İrem UZUN -TDO- In a study published in the journal Environmental Research on Tuesday, researchers from Harvard University, in collaboration with the University of Birmingham, the University of Leicester and University College London, found that exposure to particulate matter from fossil fuel emissions accounted for 18% of total global deaths- almost one in five- in 2018.
The figure is much higher than previously thought. As recently as in 2019, scientists were estimating that 4.2 million people die each year from outdoor airborne particulate matter pollution, a figure that included people who die because of pollution from dust and smoke from wildfires and agricultural fires. The new study shows that in 2018, estimated 8.7 million deaths were linked to fossil fuel emissions alone.
The study shows that burning fossil fuels have dire implications for the health of human beings, in addition to be a major contributing factor in climate change. “Our study adds to the mounting evidence that air pollution from ongoing dependence on fossil fuels is detrimental to global health,” co-author Eloise Marais, an associate professor at University College London, said in a statement. “We can’t in good conscience continue to rely on fossil fuels, when we know that there are such severe effects on health and viable, cleaner alternatives.”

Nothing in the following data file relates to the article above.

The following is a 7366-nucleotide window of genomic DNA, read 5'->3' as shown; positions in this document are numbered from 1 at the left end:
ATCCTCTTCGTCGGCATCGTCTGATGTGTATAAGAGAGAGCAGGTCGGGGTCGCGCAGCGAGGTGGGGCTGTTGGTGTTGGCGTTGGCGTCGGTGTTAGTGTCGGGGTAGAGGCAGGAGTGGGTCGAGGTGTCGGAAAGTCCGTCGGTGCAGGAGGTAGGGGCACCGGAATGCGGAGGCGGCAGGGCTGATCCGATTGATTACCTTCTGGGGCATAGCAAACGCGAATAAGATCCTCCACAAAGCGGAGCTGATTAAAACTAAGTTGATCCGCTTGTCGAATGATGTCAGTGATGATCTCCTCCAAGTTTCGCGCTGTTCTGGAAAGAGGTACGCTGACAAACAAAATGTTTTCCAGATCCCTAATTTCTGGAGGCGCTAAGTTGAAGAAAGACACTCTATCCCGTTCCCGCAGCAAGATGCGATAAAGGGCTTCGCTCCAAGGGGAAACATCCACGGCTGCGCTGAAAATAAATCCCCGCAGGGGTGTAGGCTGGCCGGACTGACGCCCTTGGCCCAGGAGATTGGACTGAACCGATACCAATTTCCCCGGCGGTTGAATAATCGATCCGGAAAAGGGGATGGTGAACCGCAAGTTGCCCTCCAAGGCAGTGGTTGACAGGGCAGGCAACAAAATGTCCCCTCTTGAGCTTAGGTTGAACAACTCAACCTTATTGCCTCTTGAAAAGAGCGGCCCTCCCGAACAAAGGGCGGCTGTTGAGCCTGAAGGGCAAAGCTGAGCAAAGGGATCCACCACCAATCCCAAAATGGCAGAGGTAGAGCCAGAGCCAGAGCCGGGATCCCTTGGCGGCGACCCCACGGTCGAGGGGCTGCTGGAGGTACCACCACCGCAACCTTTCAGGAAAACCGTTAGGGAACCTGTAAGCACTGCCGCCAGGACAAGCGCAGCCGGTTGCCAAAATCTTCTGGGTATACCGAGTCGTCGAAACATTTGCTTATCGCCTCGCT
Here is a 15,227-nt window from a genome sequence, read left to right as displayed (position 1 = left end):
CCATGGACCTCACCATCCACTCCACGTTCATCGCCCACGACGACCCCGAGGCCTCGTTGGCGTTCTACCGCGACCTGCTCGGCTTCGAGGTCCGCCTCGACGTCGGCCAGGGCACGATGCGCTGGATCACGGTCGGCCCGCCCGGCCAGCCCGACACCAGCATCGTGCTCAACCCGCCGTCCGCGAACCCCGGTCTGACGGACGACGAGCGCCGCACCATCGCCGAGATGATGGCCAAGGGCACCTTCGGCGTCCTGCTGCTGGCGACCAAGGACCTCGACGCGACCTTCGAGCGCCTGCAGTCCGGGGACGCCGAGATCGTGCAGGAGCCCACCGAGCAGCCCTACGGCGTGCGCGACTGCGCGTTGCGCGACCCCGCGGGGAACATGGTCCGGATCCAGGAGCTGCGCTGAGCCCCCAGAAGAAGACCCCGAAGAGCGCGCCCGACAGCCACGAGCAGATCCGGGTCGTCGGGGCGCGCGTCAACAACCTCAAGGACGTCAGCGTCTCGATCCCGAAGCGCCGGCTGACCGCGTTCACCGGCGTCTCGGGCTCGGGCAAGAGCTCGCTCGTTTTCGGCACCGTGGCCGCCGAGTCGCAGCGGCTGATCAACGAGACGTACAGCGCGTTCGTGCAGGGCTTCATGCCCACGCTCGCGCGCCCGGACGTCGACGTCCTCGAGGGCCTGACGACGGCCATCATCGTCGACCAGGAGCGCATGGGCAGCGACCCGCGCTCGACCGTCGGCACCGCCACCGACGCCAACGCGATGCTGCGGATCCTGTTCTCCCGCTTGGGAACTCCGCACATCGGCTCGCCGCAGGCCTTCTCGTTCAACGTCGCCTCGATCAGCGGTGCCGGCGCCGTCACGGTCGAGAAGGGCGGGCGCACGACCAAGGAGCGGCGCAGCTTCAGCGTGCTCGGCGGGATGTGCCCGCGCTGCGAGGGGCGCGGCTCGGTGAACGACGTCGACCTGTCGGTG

Other studies have shown that eliminating fossil fuels would add a year to human life expectancy and reduce health-related economic costs by about $3 trillion per year. "We don't appreciate that air pollution is an invisible killer. The air we breathe impacts everyone's health but particularly children, older individuals, those on low incomes and people of color. Usually people in urban areas have the worst impacts," Dr. Neelu Tummala, a physician at George Washington University School of Medicine and Health Sciences said.